Corporate reporting needs updating. What exists today satisfies an old notion that the sole responsibility of companies is to increase profits, as expressed in Milton Friedman’s famous 1970 op-ed in the New York Times[1]. We see now that this traditional approach to corporate reporting and the drive towards sheer profit maximisation has led to environmental damage, human rights abuses and greater inequalities. Antiquated reporting frameworks are therefore no longer fit-for-purpose since, today, investors around the world are demanding increasing disclosure about how their capital is used and the impact their capital is having on the world. In spite of these demands, investors face significant challenges in using and delivering appropriate data to clients.

What exists can be best described as reporting overload with an array of frameworks. However, change is afoot since the past year has seen some progress towards a convergence in sustainability reporting, including:

  • The standard setters SASB, IIRC, GRI, CDP, and CDSB working together to create a comprehensive corporate reporting system[2]
  • The Big Four accountancy firms in consultation with the World Economic Forum’s International Business Council, are working towards bringing about the ‘mainstreaming’ of ESG reporting[3]
  • The European Commission mandating EFRAG to set up a task force with the objective of the swift development, adoption and implementation of European standards[4]
  • The IFRS Foundation is exploring its role towards the development and maintenance of a global set of comparable and consistent sustainability reporting standards[5]

However, these initiatives still fall short of the bigger picture. It is high time that the Accounting Boards, Audit Committees and Auditors accelerate their action on sustainability. ESG investing without a global standard will be marred with conflicts of interests, greenwashing and will ultimately fail investors’ desire to put capital at work to address humanity’s sustainability challenges.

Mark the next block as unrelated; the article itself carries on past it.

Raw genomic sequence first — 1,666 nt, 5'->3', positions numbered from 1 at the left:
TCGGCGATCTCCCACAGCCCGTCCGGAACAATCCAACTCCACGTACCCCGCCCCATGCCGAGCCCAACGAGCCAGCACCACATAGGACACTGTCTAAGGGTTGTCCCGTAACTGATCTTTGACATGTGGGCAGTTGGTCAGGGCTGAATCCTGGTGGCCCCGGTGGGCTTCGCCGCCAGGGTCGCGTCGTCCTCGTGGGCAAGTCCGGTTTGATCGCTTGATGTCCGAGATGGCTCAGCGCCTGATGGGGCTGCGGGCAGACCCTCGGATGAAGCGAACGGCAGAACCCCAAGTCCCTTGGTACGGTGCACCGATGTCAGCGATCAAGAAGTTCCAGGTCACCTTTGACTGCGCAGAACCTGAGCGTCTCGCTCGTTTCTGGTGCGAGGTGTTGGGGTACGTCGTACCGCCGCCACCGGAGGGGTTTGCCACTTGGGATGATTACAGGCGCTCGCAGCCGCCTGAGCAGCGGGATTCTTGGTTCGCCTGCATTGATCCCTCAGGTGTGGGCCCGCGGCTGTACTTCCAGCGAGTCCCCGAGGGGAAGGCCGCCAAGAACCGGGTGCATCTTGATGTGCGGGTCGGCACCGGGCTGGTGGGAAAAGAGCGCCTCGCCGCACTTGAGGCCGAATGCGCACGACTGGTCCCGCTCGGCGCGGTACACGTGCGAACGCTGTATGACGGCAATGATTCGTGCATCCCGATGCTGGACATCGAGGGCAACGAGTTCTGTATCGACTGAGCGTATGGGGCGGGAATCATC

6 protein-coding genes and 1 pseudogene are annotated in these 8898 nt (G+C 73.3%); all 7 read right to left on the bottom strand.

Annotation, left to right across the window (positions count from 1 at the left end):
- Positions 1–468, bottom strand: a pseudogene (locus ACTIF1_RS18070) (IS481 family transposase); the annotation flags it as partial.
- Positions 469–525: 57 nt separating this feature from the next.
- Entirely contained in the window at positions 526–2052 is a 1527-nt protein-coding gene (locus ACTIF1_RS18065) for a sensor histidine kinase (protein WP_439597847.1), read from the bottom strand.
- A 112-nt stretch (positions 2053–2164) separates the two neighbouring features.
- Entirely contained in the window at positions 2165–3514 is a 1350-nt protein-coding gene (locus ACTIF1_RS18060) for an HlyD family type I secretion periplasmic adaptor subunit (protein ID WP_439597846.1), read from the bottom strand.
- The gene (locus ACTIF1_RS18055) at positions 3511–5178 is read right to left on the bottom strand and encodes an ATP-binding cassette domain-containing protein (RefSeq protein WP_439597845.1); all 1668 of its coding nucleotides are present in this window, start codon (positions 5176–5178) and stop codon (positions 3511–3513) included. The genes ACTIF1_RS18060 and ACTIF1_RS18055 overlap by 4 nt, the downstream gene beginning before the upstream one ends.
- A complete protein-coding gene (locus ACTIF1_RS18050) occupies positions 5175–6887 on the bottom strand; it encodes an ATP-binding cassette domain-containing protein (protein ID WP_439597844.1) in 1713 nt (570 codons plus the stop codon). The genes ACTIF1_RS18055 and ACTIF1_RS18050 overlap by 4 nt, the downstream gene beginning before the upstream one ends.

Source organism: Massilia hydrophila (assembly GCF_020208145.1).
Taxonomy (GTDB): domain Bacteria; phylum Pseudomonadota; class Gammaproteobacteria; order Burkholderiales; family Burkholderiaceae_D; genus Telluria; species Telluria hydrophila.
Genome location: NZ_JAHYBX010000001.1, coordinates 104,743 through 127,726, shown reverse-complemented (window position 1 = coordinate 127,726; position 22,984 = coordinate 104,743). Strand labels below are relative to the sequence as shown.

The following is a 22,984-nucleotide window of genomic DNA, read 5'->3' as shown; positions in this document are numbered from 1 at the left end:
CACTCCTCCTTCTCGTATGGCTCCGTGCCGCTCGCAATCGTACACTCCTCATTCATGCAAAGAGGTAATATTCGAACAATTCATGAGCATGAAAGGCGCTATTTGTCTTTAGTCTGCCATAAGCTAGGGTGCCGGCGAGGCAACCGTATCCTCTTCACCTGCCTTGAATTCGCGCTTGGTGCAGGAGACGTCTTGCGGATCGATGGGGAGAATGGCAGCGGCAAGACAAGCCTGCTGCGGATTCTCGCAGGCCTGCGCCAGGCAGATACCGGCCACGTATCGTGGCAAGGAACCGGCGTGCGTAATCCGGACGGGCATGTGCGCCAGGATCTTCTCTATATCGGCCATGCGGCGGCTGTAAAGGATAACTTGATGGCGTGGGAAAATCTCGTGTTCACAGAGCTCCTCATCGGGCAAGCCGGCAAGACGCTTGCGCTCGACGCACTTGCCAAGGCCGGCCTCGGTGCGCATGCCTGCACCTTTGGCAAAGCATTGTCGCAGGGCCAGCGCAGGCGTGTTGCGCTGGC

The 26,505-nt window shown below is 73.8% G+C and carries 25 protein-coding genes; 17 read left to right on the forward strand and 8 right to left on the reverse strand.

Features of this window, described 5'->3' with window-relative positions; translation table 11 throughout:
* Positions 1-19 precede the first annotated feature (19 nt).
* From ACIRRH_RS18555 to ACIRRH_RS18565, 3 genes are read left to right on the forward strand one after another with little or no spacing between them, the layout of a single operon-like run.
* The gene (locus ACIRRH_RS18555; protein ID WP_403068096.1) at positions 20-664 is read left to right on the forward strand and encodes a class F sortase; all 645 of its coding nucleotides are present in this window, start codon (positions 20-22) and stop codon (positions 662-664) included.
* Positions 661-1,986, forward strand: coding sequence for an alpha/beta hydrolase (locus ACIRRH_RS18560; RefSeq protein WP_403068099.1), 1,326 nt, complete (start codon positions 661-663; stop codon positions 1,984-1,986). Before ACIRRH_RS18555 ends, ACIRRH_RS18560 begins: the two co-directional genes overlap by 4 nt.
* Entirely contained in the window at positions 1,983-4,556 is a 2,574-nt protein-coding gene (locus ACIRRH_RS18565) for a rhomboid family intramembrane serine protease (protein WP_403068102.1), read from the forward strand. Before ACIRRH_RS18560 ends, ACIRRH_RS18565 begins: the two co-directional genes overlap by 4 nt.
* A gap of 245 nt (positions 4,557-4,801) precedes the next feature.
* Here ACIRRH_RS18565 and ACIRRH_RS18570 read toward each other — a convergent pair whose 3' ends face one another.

In defining the role to play, it is essential to go back to first principles regarding the user of capital and the provider of capital. Society requires a proper, independent, functioning Accounting Board to define the ESG measurement framework, which needs to be as global and comprehensive as possible. Reporting against this framework should be mandatory and information should be freely accessible to all, including retail investors who cannot afford the time and resources to understand what sustainability means and who is the proper data provider.

Improving ESG data disclosure will also enable investors to go back to do their job of investing and engaging with companies, rather than defining standards and collecting information. The end result ought to be that there is one simple accounting standard and the need for ESG data providers becomes obsolete. Instead, the accounting standards will provide all the information required for investment, whether you are an ESG investor or not.

This paper is organised in two sections. The first provides an overview of key alignment and reporting initiatives. The second details the main ESG reporting frameworks, the key milestones and the countries moving towards mandatory climate-related reporting.

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1. New York Times (September 1970). A Friedman doctrine

2. CDP (September 2020). Five global organisations announce a shared vision towards comprehensive corporate reporting. SASB: Sustainability Accounting Standards Board; IIRC: International Integrated Reporting Council; GRI: Global Reporting Initiative; CDSB: Climate Disclosure Standards Board

3. WEF (September 2020). Measuring stakeholder capitalism

4. European Financial Reporting Advisory Group (July 2020). Recommendations on possible European non-financial reporting standards

5. International Financial Reporting Standards (Sept 2020). Consultation paper on sustainability reporting


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